[JPL] In a World of Singers, an Unsung Hero

r durfee rdurfee2003 at yahoo.com
Fri Aug 13 15:22:20 EDT 2004

In a World of Singers, an Unsung Hero

August 13, 2004

The real history of pop music over the last half-century is
as much a story of technological innovation as it is a
star-driven genealogy that connects the usual legends in an
elaborate family tree of styles and influences. To hear the
producer and recording engineer Tom Dowd describe his
pioneering role in the evolution of studio recording, from
monaural to stereo to multitracking to digital, is to begin
to understand the degree to which machines, as much as
performers, have shaped the changing sound of pop. 

Machines, of course, are useless without human engineers to
operate them. And Mr. Dowd, who is profiled in Mark
Moormann's admiring documentary "Tom Dowd & the Language of
Music," comes across as a musically sophisticated sound
technician whose respect for musicians always took
precedence over his fascination with gadgetry. Interweaving
archival snippets of performances and interviews with
musicians and record executives, most notably Ahmet
Ertegun, the founder of Atlantic Records, the film includes
many fascinating anecdotes about the creation of some of
the most famous modern rock and soul recordings. 

Mr. Dowd, who died in 2002, began his career in the music
business when he recorded Eileen Barton's perky No. 1 hit,
"If I Knew You Were Coming, I'd Have Baked a Cake" for
National Records in 1949. In the 1950's, he became a house
engineer and producer for Atlantic and engineered
recordings by jazz greats, including John Coltrane, Ornette
Coleman, Thelonious Monk and Eric Dolphy, as well as
rhythm-and-blues classics by Ruth Brown, Ray Charles and
the Drifters, and pop hits by Bobby Darin and Sonny and

In the mid-1960's, with Jerry Wexler and Arif Mardin, Mr.
Dowd was one-third of the creative triumvirate that
conceived, arranged and recorded Aretha Franklin's
pop-gospel hits, including "Respect," which Mr. Dowd had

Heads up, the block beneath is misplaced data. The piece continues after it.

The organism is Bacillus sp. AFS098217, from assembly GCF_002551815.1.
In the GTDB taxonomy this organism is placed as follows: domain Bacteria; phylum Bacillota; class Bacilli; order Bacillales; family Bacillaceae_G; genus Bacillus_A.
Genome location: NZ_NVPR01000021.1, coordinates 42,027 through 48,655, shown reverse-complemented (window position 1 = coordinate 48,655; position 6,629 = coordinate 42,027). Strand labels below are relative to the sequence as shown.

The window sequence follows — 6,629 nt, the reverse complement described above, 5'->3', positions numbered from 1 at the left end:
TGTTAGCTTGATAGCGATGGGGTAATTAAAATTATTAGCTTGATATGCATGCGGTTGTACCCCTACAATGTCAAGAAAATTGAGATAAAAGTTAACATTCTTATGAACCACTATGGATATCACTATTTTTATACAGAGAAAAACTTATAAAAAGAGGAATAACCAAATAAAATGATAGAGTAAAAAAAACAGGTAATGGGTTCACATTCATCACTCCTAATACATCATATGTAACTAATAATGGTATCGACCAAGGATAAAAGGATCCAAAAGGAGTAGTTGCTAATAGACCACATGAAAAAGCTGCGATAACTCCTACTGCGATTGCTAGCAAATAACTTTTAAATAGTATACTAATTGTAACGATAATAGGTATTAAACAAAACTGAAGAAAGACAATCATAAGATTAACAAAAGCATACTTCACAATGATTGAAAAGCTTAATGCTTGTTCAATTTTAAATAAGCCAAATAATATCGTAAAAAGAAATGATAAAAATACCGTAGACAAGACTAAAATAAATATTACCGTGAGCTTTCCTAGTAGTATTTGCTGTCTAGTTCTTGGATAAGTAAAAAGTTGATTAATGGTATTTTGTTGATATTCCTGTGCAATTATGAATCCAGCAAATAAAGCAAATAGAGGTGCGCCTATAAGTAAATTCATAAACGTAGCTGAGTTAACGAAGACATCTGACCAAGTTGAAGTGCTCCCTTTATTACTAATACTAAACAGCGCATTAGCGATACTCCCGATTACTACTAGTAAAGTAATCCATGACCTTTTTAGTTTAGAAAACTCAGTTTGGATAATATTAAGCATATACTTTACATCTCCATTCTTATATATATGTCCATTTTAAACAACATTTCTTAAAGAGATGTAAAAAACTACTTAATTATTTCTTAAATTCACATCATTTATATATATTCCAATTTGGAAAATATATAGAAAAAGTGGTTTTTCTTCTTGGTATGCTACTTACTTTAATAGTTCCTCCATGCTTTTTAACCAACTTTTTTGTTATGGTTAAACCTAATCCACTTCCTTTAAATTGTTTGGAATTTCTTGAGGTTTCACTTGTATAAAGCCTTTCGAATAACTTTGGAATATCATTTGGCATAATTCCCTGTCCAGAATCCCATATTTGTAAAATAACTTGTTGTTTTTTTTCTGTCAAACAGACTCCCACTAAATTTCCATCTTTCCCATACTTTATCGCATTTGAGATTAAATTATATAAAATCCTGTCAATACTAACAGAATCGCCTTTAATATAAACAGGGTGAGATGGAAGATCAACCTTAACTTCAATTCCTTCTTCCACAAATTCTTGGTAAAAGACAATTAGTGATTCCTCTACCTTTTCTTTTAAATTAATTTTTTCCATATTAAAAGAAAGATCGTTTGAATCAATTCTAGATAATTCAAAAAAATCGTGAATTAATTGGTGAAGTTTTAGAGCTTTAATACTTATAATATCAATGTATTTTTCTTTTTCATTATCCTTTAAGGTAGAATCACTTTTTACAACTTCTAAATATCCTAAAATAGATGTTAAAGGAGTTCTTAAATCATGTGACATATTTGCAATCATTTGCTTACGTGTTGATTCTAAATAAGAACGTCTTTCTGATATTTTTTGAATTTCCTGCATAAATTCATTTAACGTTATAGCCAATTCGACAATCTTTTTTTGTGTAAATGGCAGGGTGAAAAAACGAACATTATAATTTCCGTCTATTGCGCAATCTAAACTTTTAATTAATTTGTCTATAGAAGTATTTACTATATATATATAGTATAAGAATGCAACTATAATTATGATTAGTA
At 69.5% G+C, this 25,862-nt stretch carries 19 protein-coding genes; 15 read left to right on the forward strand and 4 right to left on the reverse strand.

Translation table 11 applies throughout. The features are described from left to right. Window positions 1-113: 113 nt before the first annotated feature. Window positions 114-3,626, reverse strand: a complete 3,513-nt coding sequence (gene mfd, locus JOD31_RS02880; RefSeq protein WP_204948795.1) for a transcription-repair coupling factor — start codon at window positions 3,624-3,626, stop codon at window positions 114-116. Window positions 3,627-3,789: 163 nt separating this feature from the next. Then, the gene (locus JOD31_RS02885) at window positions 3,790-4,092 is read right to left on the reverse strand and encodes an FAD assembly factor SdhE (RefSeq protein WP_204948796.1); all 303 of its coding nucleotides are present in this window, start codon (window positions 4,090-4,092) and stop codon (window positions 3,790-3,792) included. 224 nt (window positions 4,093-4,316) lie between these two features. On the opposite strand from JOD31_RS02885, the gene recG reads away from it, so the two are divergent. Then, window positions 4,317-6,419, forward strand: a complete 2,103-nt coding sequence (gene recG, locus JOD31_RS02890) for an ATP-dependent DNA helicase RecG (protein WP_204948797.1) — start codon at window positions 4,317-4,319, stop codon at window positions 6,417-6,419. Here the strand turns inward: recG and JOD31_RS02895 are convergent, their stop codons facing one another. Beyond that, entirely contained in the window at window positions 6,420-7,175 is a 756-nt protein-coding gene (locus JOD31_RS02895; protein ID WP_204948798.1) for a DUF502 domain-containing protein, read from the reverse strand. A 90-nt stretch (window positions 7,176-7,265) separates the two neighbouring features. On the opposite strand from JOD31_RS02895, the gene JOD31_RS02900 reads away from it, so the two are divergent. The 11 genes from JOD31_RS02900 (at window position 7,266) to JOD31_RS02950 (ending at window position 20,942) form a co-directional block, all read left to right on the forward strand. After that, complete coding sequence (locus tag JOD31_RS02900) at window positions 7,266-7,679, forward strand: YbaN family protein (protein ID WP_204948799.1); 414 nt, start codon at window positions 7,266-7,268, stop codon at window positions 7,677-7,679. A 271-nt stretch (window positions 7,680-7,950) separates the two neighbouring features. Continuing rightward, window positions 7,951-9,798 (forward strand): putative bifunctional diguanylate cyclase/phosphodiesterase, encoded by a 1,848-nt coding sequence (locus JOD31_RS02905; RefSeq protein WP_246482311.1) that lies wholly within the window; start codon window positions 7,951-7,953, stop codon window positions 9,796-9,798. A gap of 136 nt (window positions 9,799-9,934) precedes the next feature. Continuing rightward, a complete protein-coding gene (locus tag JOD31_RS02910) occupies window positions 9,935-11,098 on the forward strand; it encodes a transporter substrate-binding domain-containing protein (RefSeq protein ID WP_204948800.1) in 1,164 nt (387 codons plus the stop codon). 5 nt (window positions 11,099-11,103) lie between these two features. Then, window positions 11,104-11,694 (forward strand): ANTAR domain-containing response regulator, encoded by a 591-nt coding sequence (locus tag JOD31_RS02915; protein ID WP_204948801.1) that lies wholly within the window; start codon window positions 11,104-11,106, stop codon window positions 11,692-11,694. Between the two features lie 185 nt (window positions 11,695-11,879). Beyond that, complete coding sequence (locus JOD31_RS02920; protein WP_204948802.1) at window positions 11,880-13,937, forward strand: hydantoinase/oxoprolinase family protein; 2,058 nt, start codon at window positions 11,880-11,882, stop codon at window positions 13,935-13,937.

previously recorded with Otis Redding. He traveled to
England, where he recorded Cream, and Eric Clapton recalls
how a suggestion from Mr. Dowd led to the skidding guitar
line that defined "Sunshine of Your Love." 

He went on to produce the seminal albums by the Allman
Brothers Band and Lynyrd Skynyrd, which defined Southern
rock as a genre. His goal, he says, was always to record
the most balanced, close-to-live concert sound possible by
precisely mixing all the ingredients with a special
attention to the bass line. 

Thirty years after Derek and the Dominos' classic album
"Layla" was recorded, Mr. Dowd sits at a mixing board and
plays back individual instrumental tracks of the title song
to show how the parts, including the dual guitar lines of
Mr. Clapton and Duane Allman, were integrated into a
cohesive whole. One musician after another attests to the
sophistication of Mr. Dowd's ear and his easy rapport with

The man who emerges is a likable, unpretentious musical
enthusiast and roll-up-your-sleeves problem-solver who
apparently led a charmed life. The son of a concertmaster
and an opera singer, he was born and brought up in
Manhattan and studied math and science at Stuyvesant High
School. At Columbia University he did classified research
on the development of the atomic bomb. But after World War
II, he was so frustrated because the secret nature of his
research disqualified him from receiving college credit for
it that he switched careers. 

In one of the film's last moments, he sits at a piano and
picks out a version of an Irving Berlin song, "I Love a
Piano." Reciting the lyric, he displays a gusto and a love
of music that suggest a young man who has just discovered
the key to happiness and is not about to lose it. 

"Tom Dowd & the Language of Music" opens today in New York,
Los Angeles, Boston, Chicago, Seattle, San Francisco,
Miami, Fort Lauderdale, Washington and Nashville, and on
Monday in Detroit. 


Directed by Mark Moormann; director of photography, Patrick
Longman; edited by Tino Wohlwend and Mr. Moormann; produced
by Mr. Moorman, Scott L. Gordon and Mark Hunt; released by
Palm Pictures. Running time: 82 minutes. This film is not

WITH: Tom Dowd, Ray Charles, Eric Clapton, the Allman
Brothers Band, Les Paul, Lynyrd Skynyrd, Aretha Franklin,
Joe Bonamassa, Tito Puente Jr., Ahmet Ertegun, Arif Mardin,
Phil Ramone, Mike Stoller and Al Schmitt. 



Roy Durfee
P.O. Box 40219
Albuquerque, New Mexico 87196-0219
rdurfee2003 at yahoo.com
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